So the carefully choreographed latest series of Britain’s Got Talent, another part of the empire of Simon Cowell (aka The Black Helmet), came to its close yesterday evening. But the publicity had not been uniformly favourable: for starters, the show had attracted some stick for the inconvenient discovery that some of the acts – like the one that won – were not British.
Hedge trimmer duly deployed
This could reflect badly on the Black Helmet. But, not to worry, by the most fortunate of coincidences, a viola player who had been tucked away among the backing musicians just happened to sneak half a dozen eggs through security and interrupted proceedings to pelt Cowell with them. Boom! The big bad boss man gets some sympathy and those press knees obediently jerk into line.
Even better, the hacks can lay their hands on lots of photos of Natalie Holt, including one in a bikini (yes, the Sun called her a “bikini babe”). She just happens to be suitably photogenic. And the Black Helmet’s hair was not even slightly disturbed, despite a direct hit from one of the eggs. On top of that, Ms Holt then apologised and said how silly she had been (with the show’s approval, please note).
So why am I not convinced of the spontaneity of this stunt? Well, the duo who were supposedly interrupted mid-song didn’t seem unduly shocked, and nor did Cowell. And, although she was taken away by the suddenly alert security detail, Ms Holt has received the kind of publicity she could previously only have dreamed of. Plus the Black Helmet was made to look almost human.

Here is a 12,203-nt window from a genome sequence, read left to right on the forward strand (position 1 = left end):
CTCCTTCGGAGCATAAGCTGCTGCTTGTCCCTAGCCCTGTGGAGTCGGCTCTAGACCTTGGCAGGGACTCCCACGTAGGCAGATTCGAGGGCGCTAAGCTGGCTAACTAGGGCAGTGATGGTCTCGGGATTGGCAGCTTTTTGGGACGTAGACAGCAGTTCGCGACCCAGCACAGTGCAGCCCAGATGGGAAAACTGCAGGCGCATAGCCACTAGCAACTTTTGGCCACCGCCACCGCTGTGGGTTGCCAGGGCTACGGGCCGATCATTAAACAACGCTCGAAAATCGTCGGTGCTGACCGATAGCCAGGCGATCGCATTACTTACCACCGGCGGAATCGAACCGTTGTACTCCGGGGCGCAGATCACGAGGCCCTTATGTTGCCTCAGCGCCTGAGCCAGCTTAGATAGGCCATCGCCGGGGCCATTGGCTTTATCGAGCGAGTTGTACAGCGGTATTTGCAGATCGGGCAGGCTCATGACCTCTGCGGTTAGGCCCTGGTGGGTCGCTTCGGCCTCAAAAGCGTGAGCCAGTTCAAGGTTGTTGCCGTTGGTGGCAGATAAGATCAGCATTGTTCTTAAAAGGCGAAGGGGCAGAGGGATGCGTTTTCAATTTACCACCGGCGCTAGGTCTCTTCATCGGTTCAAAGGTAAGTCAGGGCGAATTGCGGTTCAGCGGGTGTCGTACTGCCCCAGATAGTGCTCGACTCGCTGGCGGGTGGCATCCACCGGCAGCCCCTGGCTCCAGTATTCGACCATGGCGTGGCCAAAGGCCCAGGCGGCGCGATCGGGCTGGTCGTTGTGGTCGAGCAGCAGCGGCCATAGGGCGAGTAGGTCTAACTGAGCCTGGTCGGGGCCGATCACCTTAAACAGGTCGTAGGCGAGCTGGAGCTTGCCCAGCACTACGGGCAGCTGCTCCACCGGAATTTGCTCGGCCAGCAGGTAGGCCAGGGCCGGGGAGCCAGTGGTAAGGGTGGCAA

The approved BGT statements following the stunt gloss over the possibility that there may have been a motive for the egging which had to do with the exploitative nature of these shows, which have moved on a little since Hughie Green hosted Opportunity Knocks (note that Cowell claims to have “created” BGT – like heck). Any criticism of the Black Helmet has, for public consumption, been erased.
And for the press, this is an easy one: they trawl social media sites for photos of Ms Holt (Mail Online has been especially indulgent) and Twitter for comments (stripping out anything that does not fit the Cowell friendly line), and there’s their story. It cuts out the need for proper journalism, generates plenty of hit bait, and thus the whole charade rolls on to the next series.
Anyone think the use of the word “charade” is a trifle severe? Well, think of what happened to Ms Holt and her group (Raven had previously appeared on BGT): a group of trained musicians get nowhere and end up feeling used, while a dance troupe who can do silhouettes that look like the Queen and Winshton carry off the prize. And the Black Helmet makes lots of dosh out of the whole thing.
At least it wasn’t a performing dog this time.